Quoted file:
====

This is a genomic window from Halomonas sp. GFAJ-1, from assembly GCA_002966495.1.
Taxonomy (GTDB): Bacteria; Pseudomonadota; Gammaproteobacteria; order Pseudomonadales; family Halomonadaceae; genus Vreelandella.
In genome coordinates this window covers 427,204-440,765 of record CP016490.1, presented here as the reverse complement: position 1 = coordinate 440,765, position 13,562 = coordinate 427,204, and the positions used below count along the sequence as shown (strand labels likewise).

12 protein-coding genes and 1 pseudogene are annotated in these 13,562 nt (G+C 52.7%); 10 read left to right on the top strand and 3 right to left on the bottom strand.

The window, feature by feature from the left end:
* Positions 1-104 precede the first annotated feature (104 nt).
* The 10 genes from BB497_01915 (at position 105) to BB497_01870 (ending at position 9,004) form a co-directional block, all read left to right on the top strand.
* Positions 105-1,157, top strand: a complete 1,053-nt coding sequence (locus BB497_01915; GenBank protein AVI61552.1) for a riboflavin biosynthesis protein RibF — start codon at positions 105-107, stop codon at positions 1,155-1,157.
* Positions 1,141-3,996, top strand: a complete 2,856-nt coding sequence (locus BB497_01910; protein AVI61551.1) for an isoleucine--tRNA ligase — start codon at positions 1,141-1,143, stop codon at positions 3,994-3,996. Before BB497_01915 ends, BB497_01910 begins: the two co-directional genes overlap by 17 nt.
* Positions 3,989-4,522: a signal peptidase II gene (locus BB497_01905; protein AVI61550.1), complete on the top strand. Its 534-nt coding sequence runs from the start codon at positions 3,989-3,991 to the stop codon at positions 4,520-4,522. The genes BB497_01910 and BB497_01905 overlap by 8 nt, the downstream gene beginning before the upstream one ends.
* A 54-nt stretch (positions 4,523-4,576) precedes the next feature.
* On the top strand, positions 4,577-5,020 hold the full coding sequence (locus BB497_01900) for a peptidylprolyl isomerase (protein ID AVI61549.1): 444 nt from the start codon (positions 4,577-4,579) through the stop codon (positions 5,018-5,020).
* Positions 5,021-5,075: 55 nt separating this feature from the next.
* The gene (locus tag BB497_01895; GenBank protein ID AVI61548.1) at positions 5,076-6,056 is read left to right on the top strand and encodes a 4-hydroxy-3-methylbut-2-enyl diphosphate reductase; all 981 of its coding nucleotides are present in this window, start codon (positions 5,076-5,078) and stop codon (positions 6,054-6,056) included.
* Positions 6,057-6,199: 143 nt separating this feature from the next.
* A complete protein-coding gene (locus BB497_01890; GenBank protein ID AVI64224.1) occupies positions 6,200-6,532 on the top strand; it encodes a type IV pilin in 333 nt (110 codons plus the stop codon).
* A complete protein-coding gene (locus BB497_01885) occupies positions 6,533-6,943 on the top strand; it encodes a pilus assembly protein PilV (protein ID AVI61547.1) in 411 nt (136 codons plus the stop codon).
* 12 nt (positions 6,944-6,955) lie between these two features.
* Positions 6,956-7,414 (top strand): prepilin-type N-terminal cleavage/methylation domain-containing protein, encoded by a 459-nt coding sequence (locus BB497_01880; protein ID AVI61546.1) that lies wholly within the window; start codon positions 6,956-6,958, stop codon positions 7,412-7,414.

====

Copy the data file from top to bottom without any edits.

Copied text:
This is a genomic window from Halomonas sp. GFAJ-1, from assembly GCA_002966495.1.
Taxonomy (GTDB): Bacteria; Pseudomonadota; Gammaproteobacteria; order Pseudomonadales; family Halomonadaceae; genus Vreelandella.
In genome coordinates this window covers 427,204-440,765 of record CP016490.1, presented here as the reverse complement: position 1 = coordinate 440,765, position 13,562 = coordinate 427,204, and the positions used below count along the sequence as shown (strand labels likewise).

12 protein-coding genes and 1 pseudogene are annotated in these 13,562 nt (G+C 52.7%); 10 read left to right on the top strand and 3 right to left on the bottom strand.

The window, feature by feature from the left end:
* Positions 1-104 precede the first annotated feature (104 nt).
* The 10 genes from BB497_01915 (at position 105) to BB497_01870 (ending at position 9,004) form a co-directional block, all read left to right on the top strand.
* Positions 105-1,157, top strand: a complete 1,053-nt coding sequence (locus BB497_01915; GenBank protein AVI61552.1) for a riboflavin biosynthesis protein RibF — start codon at positions 105-107, stop codon at positions 1,155-1,157.
* Positions 1,141-3,996, top strand: a complete 2,856-nt coding sequence (locus BB497_01910; protein AVI61551.1) for an isoleucine--tRNA ligase — start codon at positions 1,141-1,143, stop codon at positions 3,994-3,996. Before BB497_01915 ends, BB497_01910 begins: the two co-directional genes overlap by 17 nt.
* Positions 3,989-4,522: a signal peptidase II gene (locus BB497_01905; protein AVI61550.1), complete on the top strand. Its 534-nt coding sequence runs from the start codon at positions 3,989-3,991 to the stop codon at positions 4,520-4,522. The genes BB497_01910 and BB497_01905 overlap by 8 nt, the downstream gene beginning before the upstream one ends.
* A 54-nt stretch (positions 4,523-4,576) precedes the next feature.
* On the top strand, positions 4,577-5,020 hold the full coding sequence (locus BB497_01900) for a peptidylprolyl isomerase (protein ID AVI61549.1): 444 nt from the start codon (positions 4,577-4,579) through the stop codon (positions 5,018-5,020).
* Positions 5,021-5,075: 55 nt separating this feature from the next.
* The gene (locus tag BB497_01895; GenBank protein ID AVI61548.1) at positions 5,076-6,056 is read left to right on the top strand and encodes a 4-hydroxy-3-methylbut-2-enyl diphosphate reductase; all 981 of its coding nucleotides are present in this window, start codon (positions 5,076-5,078) and stop codon (positions 6,054-6,056) included.
* Positions 6,057-6,199: 143 nt separating this feature from the next.
* A complete protein-coding gene (locus BB497_01890; GenBank protein ID AVI64224.1) occupies positions 6,200-6,532 on the top strand; it encodes a type IV pilin in 333 nt (110 codons plus the stop codon).
* A complete protein-coding gene (locus BB497_01885) occupies positions 6,533-6,943 on the top strand; it encodes a pilus assembly protein PilV (protein ID AVI61547.1) in 411 nt (136 codons plus the stop codon).
* 12 nt (positions 6,944-6,955) lie between these two features.
* Positions 6,956-7,414 (top strand): prepilin-type N-terminal cleavage/methylation domain-containing protein, encoded by a 459-nt coding sequence (locus BB497_01880; protein ID AVI61546.1) that lies wholly within the window; start codon positions 6,956-6,958, stop codon positions 7,412-7,414.